Bureau of National Affairs

 

Laborers

 

Court Grants Injunction; Blocks Raiding By Local Headed by Banned Teamsters

 

 

Granting a motion by the Mason Tenders District Council, a federal court in New York May 30 enjoined two banned Teamsters' leaders and the unaffiliated local union they currently head from contacting employees represented by the Mason Tenders or soliciting their membership in Local 116 of the Production and Maintenance Employees Union (United States v. Mason Tenders District Council of Greater New York, S.D.N.Y., No. 94 Civ. 6487 (RWS), 5/30/02).

 

Writing for the U.S. District Court for the Southern District of New York, Judge Robert W. Sweet found such contact and solicitation would undermine the operation of a 1994 consent decree designed to protect the membership of the Mason Tenders' council "from contact with labor racketeers." That consent decree, the court said, enjoined Mason Tenders' members from "knowingly associating with 'any person prohibited from participating in union affairs.' " The prohibition applied, the court held, to association with Vincent Sombretto and Edwin Gonzalez, both currently officers in Local 116, who had been banned from participating in the affairs of their former union, the International Brotherhood of Teamsters.

 

Aimed at Preventing Further Corruption

 

The Mason Tenders' council signed the consent decree in 1994 after its parent union, the Laborers' International Union of North America, placed it in trusteeship because of concerns that "criminal elements" controlled the activity of some local unions. The decree's stated purpose was "that the District Council shall be maintained and run democratically, with integrity, solely for the benefit of its members, and without unlawful outside influence."

 

Sombretto and Gonzalez were expelled from the IBT in 1994 and permanently enjoined from participating in its affairs, the court said. They were "banished" from IBT, the court indicated, "because of a wide range of misconduct, including embezzlement, other financial misconduct, negotiation of sham collective bargaining agreements and assisting independent unions, including one that was formerly controlled by labor racketeer Jack McCarthy."

 

Gonzalez became the treasurer of Local 116 in 1999, and Sombretto has been the local's president since 1996. Local 116 is not affiliated with MTDC, LIUNA, or IBT.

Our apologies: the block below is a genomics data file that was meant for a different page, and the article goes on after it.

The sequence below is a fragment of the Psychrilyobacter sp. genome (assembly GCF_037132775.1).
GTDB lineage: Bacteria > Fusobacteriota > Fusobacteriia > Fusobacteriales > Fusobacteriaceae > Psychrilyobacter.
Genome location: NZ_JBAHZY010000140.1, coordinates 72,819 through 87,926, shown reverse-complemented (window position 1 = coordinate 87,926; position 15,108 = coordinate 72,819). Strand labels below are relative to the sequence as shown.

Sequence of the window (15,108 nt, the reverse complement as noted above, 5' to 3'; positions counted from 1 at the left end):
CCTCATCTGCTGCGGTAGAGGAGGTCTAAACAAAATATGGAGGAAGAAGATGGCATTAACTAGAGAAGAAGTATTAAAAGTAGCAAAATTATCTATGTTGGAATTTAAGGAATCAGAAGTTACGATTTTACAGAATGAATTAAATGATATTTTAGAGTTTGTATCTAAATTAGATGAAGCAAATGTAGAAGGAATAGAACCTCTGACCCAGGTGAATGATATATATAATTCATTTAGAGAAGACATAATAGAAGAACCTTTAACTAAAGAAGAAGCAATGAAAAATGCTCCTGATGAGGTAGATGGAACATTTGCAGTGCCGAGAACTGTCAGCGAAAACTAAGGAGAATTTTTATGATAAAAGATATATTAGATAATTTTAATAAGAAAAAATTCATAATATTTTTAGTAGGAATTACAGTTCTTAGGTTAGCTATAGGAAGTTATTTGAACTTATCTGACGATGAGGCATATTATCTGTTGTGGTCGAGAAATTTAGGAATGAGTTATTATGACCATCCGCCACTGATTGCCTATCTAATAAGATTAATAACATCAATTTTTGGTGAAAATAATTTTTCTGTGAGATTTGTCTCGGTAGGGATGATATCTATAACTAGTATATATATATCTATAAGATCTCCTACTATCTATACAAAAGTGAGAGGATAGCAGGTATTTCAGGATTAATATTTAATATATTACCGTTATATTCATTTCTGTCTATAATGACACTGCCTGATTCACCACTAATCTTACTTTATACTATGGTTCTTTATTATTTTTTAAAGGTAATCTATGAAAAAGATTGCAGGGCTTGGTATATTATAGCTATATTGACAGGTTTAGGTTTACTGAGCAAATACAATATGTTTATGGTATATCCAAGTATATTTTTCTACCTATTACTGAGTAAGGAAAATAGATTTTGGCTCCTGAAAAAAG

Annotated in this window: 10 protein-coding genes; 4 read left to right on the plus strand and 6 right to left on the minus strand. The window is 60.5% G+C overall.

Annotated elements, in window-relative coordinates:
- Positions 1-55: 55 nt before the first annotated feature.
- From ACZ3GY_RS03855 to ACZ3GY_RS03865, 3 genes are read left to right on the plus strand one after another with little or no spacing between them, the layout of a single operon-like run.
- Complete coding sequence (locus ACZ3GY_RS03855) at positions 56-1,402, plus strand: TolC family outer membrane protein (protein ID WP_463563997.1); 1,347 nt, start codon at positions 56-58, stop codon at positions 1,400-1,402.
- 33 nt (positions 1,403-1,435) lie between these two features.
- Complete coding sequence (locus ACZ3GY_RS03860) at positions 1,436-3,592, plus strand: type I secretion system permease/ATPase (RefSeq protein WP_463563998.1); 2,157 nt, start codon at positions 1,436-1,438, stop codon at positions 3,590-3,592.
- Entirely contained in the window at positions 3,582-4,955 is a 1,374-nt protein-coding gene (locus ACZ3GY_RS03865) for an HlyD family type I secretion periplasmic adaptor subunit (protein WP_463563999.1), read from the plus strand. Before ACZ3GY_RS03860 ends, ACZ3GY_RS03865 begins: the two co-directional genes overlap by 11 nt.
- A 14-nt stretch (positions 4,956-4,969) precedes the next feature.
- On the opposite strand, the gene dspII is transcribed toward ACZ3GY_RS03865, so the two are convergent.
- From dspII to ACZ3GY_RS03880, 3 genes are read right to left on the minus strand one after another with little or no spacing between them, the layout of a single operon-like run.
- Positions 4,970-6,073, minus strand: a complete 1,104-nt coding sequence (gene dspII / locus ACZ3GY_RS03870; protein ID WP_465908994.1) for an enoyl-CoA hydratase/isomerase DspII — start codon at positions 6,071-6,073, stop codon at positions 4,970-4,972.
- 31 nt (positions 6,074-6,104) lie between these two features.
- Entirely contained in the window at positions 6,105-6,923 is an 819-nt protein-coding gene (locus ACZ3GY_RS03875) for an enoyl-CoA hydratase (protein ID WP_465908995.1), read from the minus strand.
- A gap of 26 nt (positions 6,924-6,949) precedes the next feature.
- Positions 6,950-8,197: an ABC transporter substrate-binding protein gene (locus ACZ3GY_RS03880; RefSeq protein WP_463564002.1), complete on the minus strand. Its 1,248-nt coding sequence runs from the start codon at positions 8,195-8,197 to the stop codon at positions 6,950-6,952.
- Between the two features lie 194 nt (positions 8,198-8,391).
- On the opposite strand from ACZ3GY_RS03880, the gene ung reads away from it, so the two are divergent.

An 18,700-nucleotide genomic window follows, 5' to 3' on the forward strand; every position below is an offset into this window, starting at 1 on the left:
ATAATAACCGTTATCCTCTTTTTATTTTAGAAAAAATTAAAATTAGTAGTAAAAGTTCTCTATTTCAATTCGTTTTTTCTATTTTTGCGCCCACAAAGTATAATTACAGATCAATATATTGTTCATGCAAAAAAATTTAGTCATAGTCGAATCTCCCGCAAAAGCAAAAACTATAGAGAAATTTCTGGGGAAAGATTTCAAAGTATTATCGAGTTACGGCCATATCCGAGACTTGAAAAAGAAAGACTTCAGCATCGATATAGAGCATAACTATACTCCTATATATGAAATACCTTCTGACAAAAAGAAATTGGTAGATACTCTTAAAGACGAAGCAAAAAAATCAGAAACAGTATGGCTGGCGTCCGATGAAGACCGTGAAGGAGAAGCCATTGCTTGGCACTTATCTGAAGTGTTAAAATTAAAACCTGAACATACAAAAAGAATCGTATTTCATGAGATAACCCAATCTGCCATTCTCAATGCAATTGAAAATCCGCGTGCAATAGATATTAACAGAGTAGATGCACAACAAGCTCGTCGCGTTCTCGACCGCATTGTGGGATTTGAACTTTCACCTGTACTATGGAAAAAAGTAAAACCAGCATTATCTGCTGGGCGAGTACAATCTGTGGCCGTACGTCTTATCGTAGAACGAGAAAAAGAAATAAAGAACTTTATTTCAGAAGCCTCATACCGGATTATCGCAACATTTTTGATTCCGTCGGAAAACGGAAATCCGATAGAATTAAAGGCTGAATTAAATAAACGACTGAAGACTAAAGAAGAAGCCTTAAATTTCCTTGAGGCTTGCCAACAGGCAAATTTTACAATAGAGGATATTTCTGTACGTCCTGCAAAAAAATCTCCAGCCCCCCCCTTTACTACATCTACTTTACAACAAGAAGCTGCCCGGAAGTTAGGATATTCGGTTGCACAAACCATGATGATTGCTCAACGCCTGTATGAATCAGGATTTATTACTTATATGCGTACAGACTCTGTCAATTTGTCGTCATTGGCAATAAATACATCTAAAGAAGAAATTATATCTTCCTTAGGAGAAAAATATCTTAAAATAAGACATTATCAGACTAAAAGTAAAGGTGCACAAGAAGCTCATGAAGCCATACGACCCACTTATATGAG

Waste Material, Recycling & General Industrial Local 108, a Mason Tenders' affiliate, was formed in April 1999 from three LIUNA locals that allegedly had been mismanaged. Local 116, Sombretto, and Gonzalez attempted to organize current or former local 108 shops. Specifically, they "solicited MTDC members at Filiberto Brothers in Brooklyn in December 1999, intervened in proceedings involving BFI of New York, which has MTDC and IBT shops, brought by the IBT seeking to represent all BFI workers in June 1999, filed a representation petition for Basin Haulage Inc., represented by Local 108 in February 2001 [and] ... solicited support for Local 116 during the window periods at Chambers Paper Fibers in Brooklyn and at Hunt's Point Recycling."

 

A federal court can issue injunctions that are necessary to effectuate or prevent frustration of orders it has previously issued, the court explained. Although neither Sombretto, Gonzales, nor Local 116 were parties to the Mason Tenders' consent decree, their organizing, raiding, and solicitation activities would involve association of Mason Tenders' members with "person[s] prohibited from participating in union affairs," the court said.

 

Mason Tenders' Decree Broader Than IBT's

 

Unlike a similar IBT consent decree that expressly prohibited Sombretto, Gonzales, and Local 116 from participating in the affairs of the union from which they had been banned--IBT--the Mason Tenders' consent decree is broader in scope, extending to association with any persons banned from participating in the affairs of any union, the court explained. This comports with the Maston Tenders' consent decree's "larger purpose," the court continued, "of ensuring that MTDC affairs are run 'democratically, with integrity, solely for the benefit of its members, and without unlawful outside influence.' " A person banned from participation in any union, the court added, "may bring to MTDC the sort of nefarious and undemocratic activity," that it is the purpose of the consent decree to prevent.

 

In the current case, the Mason Tenders' council has shown that the activities of Sombretto, Gonzales, and Local 116 threaten irreparable injury to MTDC, by undermining the reforms brought by the consent decree, the court concluded, granting the injunction.

 

Andrew W. Schilling, U.S. Attorney's office, New York, N.Y., represented the government. Lowell Peterson of Meyer, Suozzi, English & Klein, represented the MTDC. Annmarie P. Venuti, Manhasset, N.Y., represented Local 116, Sombretto, and Gonzalez.

 

Copyright © 2002 by The Bureau of National Affairs, Inc., Washington D.C.


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